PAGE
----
A U.S. Navy ship opened fire on a small boat racing toward it Monday near the Gulf city of Dubai, killing one person, according to American officials.
Lt. Greg Raelson, a spokesman for the Navy's Bahrain-based 5th Fleet, said a security team aboard the USNS Rappahannock issued a series of warnings before resorting to lethal force near Dubai's Jebel Ali port.
"The U.S. crew repeatedly attempted to warn the vessel's operators to turn away from their deliberate approach. When those efforts failed to deter the approaching vessel, the security team on the Rappahannock fired rounds from a .50-caliber machine gun," he said in an emailed response to questions.
Raelson said the incident is under investigation.
The Rappahannock is an oiler used to fuel other Navy ships while they are at sea.
The United Arab Emirates, which includes the commercial hub of Dubai and the oil-rich capital Abu Dhabi, is a key American ally in the Gulf. American warships frequently visit Dubai's Jebel Ali port, a popular rest stop among U.S. sailors.
A U.S. consular official told The Associated Press that one person was killed and three wounded in the shooting.
The official gave no other details, but it appeared that U.S. personnel could have seen the boat, mistakenly or not, as a threat in Gulf waters not far from Iran's maritime boundaries.
The white-hulled boat was inspected by dozens of police and other Emirati officials after the incident in a small Dubai port used by fishermen and sailors.
The boat appeared to be a civilian vessel about 30 feet (9 meters) long and powered by three outboard motors. It had no obvious military markings.
Similar boats are used for fishing in the region, though Iran's Revolutionary Guard also employs relatively small, fast-moving craft in the Gulf.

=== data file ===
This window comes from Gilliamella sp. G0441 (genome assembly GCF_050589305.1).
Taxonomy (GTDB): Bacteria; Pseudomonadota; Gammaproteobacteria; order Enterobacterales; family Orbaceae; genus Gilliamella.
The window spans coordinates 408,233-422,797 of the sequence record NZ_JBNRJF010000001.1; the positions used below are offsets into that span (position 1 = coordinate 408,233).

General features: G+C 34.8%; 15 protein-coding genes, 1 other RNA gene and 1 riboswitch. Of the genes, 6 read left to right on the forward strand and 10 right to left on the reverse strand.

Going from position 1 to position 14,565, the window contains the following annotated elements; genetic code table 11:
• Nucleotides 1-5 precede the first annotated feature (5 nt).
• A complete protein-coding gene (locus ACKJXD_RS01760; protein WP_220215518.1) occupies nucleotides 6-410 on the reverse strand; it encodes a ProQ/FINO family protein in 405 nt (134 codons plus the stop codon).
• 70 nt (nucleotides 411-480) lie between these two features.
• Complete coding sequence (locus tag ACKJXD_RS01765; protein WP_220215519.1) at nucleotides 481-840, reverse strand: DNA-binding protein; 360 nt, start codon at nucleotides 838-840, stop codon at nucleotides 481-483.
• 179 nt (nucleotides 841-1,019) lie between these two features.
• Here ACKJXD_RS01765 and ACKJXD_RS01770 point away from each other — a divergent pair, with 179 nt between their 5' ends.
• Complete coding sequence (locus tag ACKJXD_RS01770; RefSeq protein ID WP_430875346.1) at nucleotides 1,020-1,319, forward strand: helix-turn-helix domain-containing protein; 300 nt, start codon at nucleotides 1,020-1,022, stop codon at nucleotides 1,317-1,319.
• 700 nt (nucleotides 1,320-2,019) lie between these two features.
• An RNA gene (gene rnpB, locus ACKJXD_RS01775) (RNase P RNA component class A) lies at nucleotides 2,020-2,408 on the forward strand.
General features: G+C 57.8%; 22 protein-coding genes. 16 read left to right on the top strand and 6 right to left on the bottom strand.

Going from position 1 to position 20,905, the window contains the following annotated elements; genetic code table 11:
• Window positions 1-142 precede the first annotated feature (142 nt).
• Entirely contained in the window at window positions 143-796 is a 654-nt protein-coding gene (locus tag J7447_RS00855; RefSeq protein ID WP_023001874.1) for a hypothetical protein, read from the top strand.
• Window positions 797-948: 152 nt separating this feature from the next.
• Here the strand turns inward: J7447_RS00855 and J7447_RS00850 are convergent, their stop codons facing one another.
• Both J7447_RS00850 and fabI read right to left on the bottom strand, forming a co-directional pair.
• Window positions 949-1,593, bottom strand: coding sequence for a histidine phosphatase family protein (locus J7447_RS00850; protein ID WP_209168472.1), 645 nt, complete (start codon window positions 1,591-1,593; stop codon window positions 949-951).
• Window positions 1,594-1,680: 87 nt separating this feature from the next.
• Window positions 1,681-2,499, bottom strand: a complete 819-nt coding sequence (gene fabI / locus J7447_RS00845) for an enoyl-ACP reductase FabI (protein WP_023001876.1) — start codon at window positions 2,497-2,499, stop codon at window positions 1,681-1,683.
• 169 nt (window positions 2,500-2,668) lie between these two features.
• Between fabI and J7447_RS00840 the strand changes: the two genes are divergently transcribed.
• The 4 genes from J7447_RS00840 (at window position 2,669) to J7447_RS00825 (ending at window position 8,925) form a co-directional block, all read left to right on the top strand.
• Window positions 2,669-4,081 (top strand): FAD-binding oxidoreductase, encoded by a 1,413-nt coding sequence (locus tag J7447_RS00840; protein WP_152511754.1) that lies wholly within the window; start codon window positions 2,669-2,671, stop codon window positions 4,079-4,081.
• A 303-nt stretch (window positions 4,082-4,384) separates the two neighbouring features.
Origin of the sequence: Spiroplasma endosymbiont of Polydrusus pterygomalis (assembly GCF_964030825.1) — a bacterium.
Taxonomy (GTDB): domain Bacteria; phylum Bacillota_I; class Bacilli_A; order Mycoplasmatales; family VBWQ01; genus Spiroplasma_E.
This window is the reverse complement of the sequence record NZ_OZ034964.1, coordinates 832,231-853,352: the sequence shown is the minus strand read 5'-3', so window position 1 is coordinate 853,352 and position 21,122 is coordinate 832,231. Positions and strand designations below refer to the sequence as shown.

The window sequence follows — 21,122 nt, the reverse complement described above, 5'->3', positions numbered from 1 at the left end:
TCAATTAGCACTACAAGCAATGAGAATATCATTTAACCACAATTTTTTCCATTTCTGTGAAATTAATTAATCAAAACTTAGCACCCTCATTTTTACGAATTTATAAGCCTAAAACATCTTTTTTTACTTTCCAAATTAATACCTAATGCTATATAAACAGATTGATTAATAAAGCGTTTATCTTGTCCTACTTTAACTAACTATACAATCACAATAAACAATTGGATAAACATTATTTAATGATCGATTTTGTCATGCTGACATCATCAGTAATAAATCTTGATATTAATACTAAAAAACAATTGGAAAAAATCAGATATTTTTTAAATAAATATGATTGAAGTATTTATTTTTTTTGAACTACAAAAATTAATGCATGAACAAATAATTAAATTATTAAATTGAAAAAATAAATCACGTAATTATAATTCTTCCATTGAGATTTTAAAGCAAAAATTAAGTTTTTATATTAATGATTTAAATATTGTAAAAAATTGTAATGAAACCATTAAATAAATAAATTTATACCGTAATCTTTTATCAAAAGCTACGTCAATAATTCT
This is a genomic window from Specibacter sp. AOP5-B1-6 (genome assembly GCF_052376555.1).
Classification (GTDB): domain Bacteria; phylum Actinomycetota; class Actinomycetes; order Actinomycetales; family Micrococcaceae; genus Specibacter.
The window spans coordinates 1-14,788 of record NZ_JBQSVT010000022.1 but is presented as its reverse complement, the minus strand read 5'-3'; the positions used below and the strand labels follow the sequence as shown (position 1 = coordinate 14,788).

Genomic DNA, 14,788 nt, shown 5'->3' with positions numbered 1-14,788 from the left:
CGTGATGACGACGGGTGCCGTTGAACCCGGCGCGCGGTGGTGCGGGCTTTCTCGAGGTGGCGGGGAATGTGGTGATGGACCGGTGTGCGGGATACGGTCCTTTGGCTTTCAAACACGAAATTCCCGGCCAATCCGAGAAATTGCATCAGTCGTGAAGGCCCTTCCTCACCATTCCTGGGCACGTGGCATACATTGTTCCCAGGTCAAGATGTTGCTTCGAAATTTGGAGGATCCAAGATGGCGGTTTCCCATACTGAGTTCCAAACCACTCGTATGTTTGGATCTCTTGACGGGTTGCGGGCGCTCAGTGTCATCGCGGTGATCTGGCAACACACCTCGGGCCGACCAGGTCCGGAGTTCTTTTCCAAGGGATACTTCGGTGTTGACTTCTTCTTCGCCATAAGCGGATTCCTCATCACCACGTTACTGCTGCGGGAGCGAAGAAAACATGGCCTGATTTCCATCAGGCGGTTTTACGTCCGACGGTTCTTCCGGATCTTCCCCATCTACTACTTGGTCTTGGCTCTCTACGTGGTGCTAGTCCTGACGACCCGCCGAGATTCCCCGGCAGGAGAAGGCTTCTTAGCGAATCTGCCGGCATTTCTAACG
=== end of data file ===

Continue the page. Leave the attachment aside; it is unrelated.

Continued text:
Rescue workers were seen carrying one person in a body bag off the boat and placing it in an ambulance as fishermen looked on. Officials moved the boat from the harbor shortly afterward.
An Emirati rescue official at the scene confirmed the casualty toll.
Another UAE official familiar with the incident said authorities "are looking into the matter and will be issuing a report at a later stage."
Like the U.S. consular official, they spoke on condition of anonymity because of the sensitivity of the incident between the two allies.
U.S. military vessels routinely cross paths with Iranian ships in international waters in the Gulf without incident, but speed boats from Iran's Revolutionary Guard have passed close to U.S.-ships in incidents that have raised alarm in Washington.
In early 2008, then President Bush accused Iran of a "provocative act" after five small Iranian craft buzzed around the destroyer USS Hopper.
Tensions are elevated in the Gulf after Iran last week renewed threats to close the strategic Strait of Hormuz, the route for one-fifth of the world's oil, in retaliation for tighter sanctions over Iran's nuclear program. The U.S. recently boosted its naval presence in the Gulf with additional minesweepers and other warships.
The U.S. Embassy in Abu Dhabi had no immediate comment, referring all questions to the Navy.
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